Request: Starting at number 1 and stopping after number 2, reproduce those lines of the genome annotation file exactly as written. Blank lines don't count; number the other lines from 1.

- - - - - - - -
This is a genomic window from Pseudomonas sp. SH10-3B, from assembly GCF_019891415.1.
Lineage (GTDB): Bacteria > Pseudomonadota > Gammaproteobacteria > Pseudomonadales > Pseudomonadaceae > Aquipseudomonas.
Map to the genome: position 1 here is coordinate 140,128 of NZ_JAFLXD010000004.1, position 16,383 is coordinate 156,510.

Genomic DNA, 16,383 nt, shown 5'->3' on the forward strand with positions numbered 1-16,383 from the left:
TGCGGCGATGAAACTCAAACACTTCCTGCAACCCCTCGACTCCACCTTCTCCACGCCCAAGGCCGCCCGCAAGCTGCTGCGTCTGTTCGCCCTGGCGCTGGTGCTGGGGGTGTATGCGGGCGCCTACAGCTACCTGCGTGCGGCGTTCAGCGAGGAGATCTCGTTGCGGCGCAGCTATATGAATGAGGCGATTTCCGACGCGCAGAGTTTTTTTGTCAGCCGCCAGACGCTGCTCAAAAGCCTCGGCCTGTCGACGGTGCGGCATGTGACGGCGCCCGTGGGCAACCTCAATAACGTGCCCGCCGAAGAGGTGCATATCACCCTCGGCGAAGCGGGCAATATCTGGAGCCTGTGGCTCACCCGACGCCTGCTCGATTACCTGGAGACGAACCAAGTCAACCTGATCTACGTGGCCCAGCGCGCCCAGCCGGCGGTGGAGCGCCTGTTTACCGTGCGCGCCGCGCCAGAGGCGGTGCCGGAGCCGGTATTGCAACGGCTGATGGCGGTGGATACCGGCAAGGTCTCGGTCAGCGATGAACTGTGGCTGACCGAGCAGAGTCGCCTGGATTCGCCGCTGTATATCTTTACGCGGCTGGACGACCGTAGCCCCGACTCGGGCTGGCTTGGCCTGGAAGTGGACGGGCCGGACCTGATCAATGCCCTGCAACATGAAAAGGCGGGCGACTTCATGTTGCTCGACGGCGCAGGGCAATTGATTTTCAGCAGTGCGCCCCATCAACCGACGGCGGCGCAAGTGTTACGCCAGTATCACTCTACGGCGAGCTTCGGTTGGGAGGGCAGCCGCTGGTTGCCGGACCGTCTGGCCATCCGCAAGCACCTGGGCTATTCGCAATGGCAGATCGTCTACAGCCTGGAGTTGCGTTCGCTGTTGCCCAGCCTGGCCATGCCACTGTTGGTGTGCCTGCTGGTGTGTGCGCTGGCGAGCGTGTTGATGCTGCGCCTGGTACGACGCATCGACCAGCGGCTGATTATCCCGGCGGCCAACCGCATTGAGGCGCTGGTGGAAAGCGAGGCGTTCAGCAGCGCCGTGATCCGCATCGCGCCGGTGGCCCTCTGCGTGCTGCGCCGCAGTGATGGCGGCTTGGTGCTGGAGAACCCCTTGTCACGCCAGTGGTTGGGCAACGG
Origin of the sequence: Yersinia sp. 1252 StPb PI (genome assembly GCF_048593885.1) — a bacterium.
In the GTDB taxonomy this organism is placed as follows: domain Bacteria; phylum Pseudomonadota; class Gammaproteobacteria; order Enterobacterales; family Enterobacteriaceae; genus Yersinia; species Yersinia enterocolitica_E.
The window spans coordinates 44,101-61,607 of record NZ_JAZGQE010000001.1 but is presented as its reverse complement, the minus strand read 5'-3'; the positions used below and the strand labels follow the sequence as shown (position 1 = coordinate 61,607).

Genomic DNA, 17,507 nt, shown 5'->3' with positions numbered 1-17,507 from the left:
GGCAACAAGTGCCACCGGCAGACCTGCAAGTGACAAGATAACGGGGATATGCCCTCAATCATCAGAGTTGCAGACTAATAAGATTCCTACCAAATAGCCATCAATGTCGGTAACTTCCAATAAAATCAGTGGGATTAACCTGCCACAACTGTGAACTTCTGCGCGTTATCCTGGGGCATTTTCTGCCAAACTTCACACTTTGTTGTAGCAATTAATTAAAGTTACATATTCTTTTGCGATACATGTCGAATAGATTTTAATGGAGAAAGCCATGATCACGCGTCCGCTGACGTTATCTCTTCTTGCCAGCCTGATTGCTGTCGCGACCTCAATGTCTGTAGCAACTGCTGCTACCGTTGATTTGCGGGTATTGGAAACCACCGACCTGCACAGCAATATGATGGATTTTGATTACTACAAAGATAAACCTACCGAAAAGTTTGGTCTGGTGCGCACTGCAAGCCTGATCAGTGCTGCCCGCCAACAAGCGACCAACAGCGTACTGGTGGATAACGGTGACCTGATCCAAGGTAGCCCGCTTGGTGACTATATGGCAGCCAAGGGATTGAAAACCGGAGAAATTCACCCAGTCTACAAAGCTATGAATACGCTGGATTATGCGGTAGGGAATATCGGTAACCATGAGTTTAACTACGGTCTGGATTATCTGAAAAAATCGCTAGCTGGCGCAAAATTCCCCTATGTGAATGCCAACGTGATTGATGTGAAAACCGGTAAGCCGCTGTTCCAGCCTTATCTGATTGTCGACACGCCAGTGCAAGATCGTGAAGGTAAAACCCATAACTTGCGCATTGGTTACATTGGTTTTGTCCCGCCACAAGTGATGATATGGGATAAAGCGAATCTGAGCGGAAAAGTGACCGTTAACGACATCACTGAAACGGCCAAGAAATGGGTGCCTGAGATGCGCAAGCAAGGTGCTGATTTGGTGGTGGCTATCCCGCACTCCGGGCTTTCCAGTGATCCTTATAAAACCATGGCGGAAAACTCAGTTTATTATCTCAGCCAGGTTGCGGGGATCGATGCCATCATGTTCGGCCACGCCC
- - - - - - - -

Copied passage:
This is a genomic window from Pseudomonas sp. SH10-3B, from assembly GCF_019891415.1.
Lineage (GTDB): Bacteria > Pseudomonadota > Gammaproteobacteria > Pseudomonadales > Pseudomonadaceae > Aquipseudomonas.